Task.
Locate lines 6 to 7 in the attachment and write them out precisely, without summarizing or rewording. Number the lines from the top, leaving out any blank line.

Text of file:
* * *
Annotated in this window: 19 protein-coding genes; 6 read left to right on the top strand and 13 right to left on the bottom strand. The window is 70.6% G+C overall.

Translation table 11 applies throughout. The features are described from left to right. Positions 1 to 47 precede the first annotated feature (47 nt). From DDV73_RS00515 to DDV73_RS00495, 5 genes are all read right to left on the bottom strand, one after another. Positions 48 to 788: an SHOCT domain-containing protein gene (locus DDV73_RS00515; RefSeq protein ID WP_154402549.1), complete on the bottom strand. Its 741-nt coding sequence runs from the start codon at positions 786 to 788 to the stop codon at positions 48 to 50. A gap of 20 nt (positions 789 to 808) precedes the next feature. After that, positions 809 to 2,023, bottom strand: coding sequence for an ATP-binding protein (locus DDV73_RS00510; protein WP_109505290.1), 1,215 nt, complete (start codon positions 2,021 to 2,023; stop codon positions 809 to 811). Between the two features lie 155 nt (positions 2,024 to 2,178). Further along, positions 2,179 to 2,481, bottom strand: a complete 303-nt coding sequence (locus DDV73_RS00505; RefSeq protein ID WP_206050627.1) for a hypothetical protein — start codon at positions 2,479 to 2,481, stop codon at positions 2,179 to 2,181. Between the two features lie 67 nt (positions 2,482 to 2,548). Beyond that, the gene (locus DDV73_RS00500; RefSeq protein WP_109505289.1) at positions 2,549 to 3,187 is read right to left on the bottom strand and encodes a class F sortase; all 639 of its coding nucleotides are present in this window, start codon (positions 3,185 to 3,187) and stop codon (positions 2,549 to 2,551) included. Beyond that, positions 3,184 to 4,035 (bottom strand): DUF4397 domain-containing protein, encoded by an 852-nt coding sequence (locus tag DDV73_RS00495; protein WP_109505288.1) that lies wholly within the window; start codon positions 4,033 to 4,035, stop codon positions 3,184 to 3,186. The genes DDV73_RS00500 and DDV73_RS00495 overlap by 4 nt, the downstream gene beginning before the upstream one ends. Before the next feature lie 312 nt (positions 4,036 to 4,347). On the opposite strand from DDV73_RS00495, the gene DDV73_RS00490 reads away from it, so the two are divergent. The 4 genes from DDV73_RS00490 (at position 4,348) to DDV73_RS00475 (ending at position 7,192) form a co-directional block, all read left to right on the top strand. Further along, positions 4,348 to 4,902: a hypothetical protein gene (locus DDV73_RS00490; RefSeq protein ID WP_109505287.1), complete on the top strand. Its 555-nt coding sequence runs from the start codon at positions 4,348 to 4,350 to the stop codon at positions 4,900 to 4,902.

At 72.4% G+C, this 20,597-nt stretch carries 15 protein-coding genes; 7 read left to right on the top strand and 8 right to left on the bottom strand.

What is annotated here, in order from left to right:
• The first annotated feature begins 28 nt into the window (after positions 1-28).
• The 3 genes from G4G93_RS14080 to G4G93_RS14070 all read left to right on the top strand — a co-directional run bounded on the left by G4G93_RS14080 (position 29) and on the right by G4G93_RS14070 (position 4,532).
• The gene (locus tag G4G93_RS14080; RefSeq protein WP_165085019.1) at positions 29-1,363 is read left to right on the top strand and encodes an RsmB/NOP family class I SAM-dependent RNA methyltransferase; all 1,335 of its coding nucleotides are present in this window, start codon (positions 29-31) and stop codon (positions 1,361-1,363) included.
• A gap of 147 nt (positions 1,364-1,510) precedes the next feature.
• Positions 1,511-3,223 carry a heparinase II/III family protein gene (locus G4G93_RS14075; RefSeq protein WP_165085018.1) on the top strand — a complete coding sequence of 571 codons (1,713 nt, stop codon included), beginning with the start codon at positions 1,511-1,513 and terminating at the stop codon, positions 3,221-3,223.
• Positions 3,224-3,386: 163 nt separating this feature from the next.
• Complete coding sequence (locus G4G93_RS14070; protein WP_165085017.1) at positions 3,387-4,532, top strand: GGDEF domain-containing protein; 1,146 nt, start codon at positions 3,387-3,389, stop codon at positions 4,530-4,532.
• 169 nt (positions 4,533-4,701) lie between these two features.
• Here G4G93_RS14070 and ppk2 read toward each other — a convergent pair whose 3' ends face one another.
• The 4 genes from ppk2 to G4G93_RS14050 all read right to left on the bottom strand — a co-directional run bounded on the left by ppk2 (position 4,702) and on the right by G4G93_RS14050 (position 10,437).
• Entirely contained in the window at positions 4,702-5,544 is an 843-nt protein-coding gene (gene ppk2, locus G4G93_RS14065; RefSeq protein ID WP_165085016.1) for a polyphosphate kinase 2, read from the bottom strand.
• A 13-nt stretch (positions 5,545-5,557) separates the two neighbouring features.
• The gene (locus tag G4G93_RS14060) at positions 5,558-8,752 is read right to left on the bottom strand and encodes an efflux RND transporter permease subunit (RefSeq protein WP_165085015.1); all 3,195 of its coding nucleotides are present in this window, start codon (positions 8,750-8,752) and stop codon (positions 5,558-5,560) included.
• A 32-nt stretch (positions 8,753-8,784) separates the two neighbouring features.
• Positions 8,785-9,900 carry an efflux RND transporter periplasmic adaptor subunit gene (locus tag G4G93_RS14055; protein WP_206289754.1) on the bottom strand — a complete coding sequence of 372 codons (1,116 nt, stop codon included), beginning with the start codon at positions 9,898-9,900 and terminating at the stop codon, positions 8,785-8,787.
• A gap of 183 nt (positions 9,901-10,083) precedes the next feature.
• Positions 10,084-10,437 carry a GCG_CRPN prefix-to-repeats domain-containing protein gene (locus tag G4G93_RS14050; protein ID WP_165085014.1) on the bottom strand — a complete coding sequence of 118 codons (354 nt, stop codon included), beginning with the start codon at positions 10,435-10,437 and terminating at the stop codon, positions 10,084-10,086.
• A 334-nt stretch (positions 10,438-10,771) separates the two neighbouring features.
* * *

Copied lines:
• The 3 genes from G4G93_RS14080 to G4G93_RS14070 all read left to right on the top strand — a co-directional run bounded on the left by G4G93_RS14080 (position 29) and on the right by G4G93_RS14070 (position 4,532).
• The gene (locus tag G4G93_RS14080; RefSeq protein WP_165085019.1) at positions 29-1,363 is read left to right on the top strand and encodes an RsmB/NOP family class I SAM-dependent RNA methyltransferase; all 1,335 of its coding nucleotides are present in this window, start codon (positions 29-31) and stop codon (positions 1,361-1,363) included.